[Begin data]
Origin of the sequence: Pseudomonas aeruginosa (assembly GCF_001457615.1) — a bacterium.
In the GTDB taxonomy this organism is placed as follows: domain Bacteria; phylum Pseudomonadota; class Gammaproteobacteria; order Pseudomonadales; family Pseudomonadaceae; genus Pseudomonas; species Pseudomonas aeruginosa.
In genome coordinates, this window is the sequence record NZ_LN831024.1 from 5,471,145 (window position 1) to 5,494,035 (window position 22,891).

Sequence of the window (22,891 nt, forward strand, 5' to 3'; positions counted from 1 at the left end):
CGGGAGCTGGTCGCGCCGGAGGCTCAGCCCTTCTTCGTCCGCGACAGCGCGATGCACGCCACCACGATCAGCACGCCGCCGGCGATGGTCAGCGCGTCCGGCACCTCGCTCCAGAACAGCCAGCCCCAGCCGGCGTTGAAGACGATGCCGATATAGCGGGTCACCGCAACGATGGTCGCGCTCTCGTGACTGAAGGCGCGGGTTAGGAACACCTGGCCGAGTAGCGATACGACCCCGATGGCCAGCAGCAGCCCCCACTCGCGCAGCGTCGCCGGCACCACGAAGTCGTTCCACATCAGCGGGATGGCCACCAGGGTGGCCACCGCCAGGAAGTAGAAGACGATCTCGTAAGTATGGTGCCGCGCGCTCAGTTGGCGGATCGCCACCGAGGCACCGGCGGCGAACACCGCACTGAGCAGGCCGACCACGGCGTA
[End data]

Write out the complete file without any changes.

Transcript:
Origin of the sequence: Pseudomonas aeruginosa (assembly GCF_001457615.1) — a bacterium.
In the GTDB taxonomy this organism is placed as follows: domain Bacteria; phylum Pseudomonadota; class Gammaproteobacteria; order Pseudomonadales; family Pseudomonadaceae; genus Pseudomonas; species Pseudomonas aeruginosa.
In genome coordinates, this window is the sequence record NZ_LN831024.1 from 5,471,145 (window position 1) to 5,494,035 (window position 22,891).

Sequence of the window (22,891 nt, forward strand, 5' to 3'; positions counted from 1 at the left end):
CGGGAGCTGGTCGCGCCGGAGGCTCAGCCCTTCTTCGTCCGCGACAGCGCGATGCACGCCACCACGATCAGCACGCCGCCGGCGATGGTCAGCGCGTCCGGCACCTCGCTCCAGAACAGCCAGCCCCAGCCGGCGTTGAAGACGATGCCGATATAGCGGGTCACCGCAACGATGGTCGCGCTCTCGTGACTGAAGGCGCGGGTTAGGAACACCTGGCCGAGTAGCGATACGACCCCGATGGCCAGCAGCAGCCCCCACTCGCGCAGCGTCGCCGGCACCACGAAGTCGTTCCACATCAGCGGGATGGCCACCAGGGTGGCCACCGCCAGGAAGTAGAAGACGATCTCGTAAGTATGGTGCCGCGCGCTCAGTTGGCGGATCGCCACCGAGGCACCGGCGGCGAACACCGCACTGAGCAGGCCGACCACGGCGTA